WHO urges countries to spend at least 1 pct more of GDP on primary health care

Source: Xinhua| 2019-09-23 04:26:30|Editor: yan
Video PlayerClose

GENEVA, Sept. 22 (Xinhua) -- The World Health Organization (WHO) on Sunday urged all countries to increase spending on primary healthcare by at least one percent of their GDP, so as to close glaring coverage gaps and meet health targets agreed in 2015.

In its latest Universal Health Coverage (UHC) Monitoring Report, the WHO warns that the world will have to double health coverage between now and 2030, the deadline world leaders have set for achieving the UHC, otherwise up to 5 billion people will still be unable to access health care by then.

The report estimates that spending an additional 200 billion U.S. dollars a year on scaling up primary health care across low and middle-income countries would potentially save 60 million lives, increase average life expectancy by 3.7 years by 2030, and contribute significantly to socio-economic development.

Countries can do so by either increasing public spending on health in general, or reallocating spending towards primary health care, or by doing both, the report says, given that most countries are under-investing in primary health care at the present.

However, the poorest countries will continue to require assistance from outside and target a lasting improvement to health systems and services countrywide, it adds.

Meanwhile, the WHO calls on countries to scale up service coverage countrywide, especially for lower income countries and rural areas that are still lagging behind in health infrastructure, health workers, supply systems, and the quality of care.

The report also highlights the need to protect people from falling into poverty to pay for essential health care, as more people are suffering the consequences of paying for services out of their own pockets than 15 years ago.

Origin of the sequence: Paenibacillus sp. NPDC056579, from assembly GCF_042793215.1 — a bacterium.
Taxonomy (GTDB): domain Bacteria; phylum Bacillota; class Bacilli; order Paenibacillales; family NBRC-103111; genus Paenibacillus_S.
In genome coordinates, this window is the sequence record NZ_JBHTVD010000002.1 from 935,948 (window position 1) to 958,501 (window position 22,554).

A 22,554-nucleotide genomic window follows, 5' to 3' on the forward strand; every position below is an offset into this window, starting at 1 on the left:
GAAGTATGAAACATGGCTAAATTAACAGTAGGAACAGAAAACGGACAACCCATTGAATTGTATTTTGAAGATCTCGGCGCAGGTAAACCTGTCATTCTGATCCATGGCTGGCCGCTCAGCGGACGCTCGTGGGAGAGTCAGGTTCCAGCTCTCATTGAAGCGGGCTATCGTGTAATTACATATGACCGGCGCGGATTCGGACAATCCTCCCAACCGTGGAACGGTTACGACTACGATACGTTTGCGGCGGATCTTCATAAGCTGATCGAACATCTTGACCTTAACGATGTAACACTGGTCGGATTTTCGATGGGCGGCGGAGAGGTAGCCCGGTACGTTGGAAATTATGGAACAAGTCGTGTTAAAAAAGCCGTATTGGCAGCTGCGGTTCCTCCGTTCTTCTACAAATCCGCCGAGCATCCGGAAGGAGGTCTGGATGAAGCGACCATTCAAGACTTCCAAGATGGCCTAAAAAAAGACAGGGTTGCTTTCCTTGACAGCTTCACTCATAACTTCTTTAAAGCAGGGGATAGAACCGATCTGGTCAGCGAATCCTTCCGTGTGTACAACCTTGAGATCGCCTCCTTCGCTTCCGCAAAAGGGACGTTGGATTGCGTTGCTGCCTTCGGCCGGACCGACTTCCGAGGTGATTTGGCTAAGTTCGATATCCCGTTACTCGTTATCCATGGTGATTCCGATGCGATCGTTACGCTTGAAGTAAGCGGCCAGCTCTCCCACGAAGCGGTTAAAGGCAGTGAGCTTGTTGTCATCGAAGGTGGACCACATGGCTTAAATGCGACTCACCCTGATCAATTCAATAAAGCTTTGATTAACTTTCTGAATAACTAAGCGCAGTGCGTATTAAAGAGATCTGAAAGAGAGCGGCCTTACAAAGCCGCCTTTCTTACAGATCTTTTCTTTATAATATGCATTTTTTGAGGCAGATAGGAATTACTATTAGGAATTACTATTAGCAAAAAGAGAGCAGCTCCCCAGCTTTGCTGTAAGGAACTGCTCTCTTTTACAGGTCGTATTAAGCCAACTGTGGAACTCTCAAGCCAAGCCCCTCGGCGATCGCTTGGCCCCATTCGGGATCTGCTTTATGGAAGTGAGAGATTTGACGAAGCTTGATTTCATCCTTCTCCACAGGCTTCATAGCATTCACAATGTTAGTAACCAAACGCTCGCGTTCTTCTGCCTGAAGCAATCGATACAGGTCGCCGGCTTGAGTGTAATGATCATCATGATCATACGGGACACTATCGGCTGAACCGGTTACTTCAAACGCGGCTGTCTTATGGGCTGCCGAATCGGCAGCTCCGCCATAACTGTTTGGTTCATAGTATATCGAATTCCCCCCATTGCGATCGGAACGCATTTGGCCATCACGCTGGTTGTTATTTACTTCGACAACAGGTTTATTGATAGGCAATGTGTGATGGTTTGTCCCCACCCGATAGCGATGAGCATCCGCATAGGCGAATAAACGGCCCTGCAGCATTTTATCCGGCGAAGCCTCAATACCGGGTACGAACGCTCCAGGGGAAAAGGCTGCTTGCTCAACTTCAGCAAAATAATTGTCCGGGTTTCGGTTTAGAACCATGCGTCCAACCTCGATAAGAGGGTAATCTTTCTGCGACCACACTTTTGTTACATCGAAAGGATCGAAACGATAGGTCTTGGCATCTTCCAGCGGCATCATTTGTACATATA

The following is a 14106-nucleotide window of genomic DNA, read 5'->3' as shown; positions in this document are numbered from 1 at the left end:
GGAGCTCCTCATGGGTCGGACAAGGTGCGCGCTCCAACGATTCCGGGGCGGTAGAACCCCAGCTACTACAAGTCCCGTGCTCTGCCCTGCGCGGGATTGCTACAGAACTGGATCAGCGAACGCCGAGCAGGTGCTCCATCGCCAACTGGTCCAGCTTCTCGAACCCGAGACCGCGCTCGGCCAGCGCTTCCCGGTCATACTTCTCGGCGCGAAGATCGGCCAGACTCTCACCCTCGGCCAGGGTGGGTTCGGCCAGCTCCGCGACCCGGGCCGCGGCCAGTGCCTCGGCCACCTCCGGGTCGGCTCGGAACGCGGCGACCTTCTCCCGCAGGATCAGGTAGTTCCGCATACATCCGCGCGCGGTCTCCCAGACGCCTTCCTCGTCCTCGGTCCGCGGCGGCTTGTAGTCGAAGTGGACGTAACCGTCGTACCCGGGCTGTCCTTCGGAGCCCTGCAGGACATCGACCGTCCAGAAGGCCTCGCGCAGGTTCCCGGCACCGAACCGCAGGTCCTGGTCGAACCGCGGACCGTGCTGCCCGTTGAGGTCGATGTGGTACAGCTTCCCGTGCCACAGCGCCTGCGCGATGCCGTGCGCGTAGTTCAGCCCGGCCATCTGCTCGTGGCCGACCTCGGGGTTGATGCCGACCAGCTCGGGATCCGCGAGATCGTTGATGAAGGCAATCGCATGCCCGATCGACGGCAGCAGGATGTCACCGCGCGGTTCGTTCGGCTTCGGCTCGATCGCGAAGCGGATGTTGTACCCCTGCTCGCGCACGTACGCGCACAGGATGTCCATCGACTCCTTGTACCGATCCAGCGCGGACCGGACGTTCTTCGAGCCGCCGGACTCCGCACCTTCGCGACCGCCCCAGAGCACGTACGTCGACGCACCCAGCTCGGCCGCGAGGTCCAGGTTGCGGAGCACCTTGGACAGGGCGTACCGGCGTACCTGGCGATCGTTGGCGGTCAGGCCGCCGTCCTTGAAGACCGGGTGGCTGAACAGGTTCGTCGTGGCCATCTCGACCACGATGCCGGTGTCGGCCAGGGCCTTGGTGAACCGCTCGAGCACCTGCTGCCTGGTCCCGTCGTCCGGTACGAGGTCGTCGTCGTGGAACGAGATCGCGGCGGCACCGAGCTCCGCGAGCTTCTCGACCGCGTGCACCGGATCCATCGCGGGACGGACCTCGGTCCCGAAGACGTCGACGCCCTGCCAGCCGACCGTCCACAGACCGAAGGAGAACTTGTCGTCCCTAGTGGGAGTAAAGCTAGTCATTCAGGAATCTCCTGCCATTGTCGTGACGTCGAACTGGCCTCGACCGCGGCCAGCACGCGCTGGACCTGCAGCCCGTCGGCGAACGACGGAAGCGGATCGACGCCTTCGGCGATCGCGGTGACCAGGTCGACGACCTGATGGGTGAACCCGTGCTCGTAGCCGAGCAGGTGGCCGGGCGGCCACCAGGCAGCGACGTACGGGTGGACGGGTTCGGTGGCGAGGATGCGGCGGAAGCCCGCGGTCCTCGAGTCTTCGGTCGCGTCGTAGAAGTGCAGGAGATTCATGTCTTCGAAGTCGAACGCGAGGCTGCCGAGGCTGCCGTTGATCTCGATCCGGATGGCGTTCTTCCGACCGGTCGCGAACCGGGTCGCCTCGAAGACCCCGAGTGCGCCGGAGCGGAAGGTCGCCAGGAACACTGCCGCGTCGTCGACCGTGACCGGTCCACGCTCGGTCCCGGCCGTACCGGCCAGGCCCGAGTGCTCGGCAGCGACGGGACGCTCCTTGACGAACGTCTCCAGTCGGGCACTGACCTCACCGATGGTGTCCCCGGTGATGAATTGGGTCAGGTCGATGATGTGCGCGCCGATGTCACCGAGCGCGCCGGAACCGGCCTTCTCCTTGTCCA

According to the WHO, about 925 million people spend more than 10 percent of their household income on healthcare; 200 million people spend more than 25 percent of their income on health; and impoverishment due to paying for health care increased except among the extremely poor.

"If we are really serious about achieving universal health coverage and improving people's lives, we must get serious about primary health care," says WHO Director-General Dr. Tedros Adhanom Ghebreyesus.

"That means providing essential health services like immunization, antenatal care, healthy lifestyle advice as close to home as possible -- and making sure people do not have to pay for this care out of their own pockets."

The report came on the eve of a UN General Assembly high-level meeting on the UHC in New York on Monday, when world leaders are supposed to discuss a far-reaching Declaration on Universal Health Coverage.

The declaration will list a number of steps to advance progress towards the UHC, including the WHO's recommendations relating to primary health care, such as the allocation of an additional one percent GDP to primary health care through additional investments or reallocation.